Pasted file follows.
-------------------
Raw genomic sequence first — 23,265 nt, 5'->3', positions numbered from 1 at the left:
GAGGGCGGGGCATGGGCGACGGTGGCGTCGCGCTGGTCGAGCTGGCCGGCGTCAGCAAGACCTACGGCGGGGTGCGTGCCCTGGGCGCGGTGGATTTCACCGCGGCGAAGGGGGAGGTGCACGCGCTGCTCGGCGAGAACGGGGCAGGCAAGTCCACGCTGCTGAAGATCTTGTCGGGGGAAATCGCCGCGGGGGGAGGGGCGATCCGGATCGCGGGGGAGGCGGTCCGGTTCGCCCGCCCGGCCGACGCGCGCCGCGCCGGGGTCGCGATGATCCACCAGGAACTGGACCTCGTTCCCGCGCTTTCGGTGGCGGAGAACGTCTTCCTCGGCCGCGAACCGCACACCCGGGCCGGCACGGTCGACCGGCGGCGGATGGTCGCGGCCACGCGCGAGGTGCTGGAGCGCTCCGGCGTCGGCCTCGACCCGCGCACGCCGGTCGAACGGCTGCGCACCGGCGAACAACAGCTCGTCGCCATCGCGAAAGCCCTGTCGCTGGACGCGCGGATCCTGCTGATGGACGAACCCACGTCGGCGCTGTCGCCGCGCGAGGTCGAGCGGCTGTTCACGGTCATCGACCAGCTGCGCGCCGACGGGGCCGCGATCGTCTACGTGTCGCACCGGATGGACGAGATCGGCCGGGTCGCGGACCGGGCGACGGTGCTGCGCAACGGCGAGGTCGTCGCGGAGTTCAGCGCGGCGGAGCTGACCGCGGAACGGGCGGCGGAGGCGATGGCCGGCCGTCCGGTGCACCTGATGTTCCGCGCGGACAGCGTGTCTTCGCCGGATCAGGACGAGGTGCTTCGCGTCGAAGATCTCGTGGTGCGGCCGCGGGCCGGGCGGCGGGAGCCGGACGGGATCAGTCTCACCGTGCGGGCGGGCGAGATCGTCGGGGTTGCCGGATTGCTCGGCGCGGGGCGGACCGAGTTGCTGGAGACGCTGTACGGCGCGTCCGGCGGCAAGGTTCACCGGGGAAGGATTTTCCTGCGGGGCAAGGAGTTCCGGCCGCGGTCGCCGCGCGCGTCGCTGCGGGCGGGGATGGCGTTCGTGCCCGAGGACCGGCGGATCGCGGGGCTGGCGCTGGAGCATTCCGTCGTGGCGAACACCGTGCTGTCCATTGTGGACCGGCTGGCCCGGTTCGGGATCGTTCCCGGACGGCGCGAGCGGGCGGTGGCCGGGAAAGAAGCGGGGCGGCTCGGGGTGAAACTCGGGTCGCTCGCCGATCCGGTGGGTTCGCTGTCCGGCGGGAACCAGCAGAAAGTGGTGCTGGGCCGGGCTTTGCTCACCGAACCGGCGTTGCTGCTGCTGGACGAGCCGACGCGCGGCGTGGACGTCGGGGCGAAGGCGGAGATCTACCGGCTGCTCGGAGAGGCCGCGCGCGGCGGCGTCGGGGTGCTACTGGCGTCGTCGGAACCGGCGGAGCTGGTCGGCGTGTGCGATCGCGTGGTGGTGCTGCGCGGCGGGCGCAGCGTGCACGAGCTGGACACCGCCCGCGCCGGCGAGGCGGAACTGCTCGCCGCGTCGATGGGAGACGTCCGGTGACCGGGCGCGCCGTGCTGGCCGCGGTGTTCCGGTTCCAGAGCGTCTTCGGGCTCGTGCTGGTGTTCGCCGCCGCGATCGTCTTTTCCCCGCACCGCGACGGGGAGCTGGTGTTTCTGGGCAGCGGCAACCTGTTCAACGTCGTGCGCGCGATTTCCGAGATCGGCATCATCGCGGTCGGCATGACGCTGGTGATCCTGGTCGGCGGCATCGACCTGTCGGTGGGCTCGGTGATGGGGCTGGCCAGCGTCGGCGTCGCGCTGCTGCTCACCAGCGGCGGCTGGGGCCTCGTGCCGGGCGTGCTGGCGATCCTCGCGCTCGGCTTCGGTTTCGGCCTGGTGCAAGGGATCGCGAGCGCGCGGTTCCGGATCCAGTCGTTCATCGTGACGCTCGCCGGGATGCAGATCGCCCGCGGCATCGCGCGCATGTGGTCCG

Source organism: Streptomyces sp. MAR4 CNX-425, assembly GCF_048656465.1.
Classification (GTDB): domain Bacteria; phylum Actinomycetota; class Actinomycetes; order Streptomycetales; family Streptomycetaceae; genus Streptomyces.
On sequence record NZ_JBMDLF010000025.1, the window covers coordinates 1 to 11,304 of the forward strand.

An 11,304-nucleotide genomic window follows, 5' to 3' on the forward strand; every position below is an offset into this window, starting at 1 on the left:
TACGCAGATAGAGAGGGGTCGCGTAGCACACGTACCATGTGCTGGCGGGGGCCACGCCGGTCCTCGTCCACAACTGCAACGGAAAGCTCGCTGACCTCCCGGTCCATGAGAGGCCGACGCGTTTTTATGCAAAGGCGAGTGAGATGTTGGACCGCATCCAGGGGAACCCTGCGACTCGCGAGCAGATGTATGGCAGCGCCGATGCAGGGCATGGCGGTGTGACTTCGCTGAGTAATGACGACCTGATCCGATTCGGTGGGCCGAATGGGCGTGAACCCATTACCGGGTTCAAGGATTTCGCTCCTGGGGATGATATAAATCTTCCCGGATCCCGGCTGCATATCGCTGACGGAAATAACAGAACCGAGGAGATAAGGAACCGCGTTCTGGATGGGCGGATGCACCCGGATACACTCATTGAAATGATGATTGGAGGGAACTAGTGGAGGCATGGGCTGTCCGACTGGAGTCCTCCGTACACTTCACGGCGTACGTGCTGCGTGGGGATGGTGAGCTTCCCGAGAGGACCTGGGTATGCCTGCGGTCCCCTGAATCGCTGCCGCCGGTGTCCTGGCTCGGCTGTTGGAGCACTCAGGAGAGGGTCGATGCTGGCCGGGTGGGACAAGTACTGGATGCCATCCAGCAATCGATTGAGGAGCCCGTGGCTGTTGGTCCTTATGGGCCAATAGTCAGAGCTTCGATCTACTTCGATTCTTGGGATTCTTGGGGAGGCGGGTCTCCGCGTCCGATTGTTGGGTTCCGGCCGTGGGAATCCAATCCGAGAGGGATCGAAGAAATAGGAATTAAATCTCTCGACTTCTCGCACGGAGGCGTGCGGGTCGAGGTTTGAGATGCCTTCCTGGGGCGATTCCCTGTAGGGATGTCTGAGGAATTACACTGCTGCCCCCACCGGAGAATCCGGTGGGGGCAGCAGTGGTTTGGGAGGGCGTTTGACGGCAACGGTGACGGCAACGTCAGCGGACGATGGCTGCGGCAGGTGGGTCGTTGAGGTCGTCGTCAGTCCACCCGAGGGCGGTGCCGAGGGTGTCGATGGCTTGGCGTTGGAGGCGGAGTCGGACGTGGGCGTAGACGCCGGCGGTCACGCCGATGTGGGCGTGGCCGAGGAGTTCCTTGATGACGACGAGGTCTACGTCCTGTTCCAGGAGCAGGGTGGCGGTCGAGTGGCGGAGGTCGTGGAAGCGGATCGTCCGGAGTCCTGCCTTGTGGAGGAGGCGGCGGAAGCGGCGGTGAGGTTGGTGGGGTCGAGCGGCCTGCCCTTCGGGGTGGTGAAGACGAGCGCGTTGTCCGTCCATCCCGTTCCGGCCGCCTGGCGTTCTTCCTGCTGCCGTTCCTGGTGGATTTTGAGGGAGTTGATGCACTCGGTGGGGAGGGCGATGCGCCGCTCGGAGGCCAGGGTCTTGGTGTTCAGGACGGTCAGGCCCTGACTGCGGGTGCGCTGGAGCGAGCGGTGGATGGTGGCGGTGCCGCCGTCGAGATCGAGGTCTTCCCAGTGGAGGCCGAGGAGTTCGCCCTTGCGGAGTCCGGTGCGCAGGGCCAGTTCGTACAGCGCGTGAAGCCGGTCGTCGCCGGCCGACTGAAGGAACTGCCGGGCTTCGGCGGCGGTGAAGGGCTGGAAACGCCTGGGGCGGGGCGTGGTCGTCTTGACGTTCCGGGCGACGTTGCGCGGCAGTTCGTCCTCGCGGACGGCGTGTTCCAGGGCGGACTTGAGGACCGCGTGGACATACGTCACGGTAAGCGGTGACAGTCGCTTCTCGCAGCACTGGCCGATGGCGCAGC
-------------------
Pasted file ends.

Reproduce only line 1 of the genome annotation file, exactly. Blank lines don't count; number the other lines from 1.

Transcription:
Raw genomic sequence first — 23,265 nt, 5'->3', positions numbered from 1 at the left: